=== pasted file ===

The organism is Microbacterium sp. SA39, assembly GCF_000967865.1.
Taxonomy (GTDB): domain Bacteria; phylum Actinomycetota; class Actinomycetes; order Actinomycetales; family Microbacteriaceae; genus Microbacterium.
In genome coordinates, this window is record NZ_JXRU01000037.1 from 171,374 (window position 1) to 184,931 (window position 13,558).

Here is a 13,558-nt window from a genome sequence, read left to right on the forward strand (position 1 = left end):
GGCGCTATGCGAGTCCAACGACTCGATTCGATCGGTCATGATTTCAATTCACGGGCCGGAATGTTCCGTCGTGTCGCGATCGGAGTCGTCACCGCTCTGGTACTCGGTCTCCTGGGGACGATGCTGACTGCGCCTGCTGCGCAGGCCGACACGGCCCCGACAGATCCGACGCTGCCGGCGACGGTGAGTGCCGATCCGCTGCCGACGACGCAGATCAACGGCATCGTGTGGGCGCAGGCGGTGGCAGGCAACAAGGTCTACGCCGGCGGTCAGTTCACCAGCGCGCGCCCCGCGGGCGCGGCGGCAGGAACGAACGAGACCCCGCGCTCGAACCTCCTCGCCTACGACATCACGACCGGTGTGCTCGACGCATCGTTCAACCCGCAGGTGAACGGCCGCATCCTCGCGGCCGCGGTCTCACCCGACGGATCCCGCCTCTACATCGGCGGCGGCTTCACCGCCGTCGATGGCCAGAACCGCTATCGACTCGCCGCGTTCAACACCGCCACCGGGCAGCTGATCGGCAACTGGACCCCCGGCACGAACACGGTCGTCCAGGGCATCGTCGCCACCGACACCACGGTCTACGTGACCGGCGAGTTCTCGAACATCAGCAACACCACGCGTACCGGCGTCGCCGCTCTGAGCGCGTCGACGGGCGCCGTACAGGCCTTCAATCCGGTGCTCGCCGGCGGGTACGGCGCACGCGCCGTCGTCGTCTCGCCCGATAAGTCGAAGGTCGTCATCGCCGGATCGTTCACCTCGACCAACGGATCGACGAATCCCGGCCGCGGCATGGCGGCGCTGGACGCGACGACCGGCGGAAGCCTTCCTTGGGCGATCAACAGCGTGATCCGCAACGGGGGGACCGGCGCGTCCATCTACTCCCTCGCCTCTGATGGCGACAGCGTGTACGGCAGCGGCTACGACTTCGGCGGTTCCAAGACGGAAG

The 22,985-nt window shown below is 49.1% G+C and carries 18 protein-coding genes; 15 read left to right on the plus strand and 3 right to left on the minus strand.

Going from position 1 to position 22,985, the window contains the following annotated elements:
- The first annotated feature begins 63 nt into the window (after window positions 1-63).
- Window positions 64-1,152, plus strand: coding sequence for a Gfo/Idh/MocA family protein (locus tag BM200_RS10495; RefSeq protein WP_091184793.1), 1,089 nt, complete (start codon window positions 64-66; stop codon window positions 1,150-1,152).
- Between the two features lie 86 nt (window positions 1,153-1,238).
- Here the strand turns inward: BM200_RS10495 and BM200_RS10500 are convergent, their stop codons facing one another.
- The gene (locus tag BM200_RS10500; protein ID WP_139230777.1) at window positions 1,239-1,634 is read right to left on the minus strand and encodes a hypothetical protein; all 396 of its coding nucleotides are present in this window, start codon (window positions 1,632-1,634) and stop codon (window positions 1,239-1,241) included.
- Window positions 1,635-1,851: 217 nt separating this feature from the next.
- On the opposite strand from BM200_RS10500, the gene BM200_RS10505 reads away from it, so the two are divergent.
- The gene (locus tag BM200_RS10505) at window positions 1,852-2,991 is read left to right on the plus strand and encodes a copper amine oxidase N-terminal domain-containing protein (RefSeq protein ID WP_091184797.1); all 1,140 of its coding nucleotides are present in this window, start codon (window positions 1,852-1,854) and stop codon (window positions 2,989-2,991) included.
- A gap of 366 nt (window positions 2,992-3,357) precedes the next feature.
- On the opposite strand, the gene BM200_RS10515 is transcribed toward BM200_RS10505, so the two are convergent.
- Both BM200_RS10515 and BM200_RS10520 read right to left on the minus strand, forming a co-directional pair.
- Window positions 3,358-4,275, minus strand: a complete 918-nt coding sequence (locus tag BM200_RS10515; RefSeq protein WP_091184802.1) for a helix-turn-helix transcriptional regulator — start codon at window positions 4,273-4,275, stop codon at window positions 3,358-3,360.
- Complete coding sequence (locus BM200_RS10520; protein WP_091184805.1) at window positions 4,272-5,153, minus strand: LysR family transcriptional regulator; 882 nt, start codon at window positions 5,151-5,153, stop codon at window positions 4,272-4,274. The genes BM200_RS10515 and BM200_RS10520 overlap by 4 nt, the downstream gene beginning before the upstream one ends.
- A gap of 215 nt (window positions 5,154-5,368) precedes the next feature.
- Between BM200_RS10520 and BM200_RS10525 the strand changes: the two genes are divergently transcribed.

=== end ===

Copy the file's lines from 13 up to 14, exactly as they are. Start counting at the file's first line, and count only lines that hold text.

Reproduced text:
- Window positions 1,635-1,851: 217 nt separating this feature from the next.
- On the opposite strand from BM200_RS10500, the gene BM200_RS10505 reads away from it, so the two are divergent.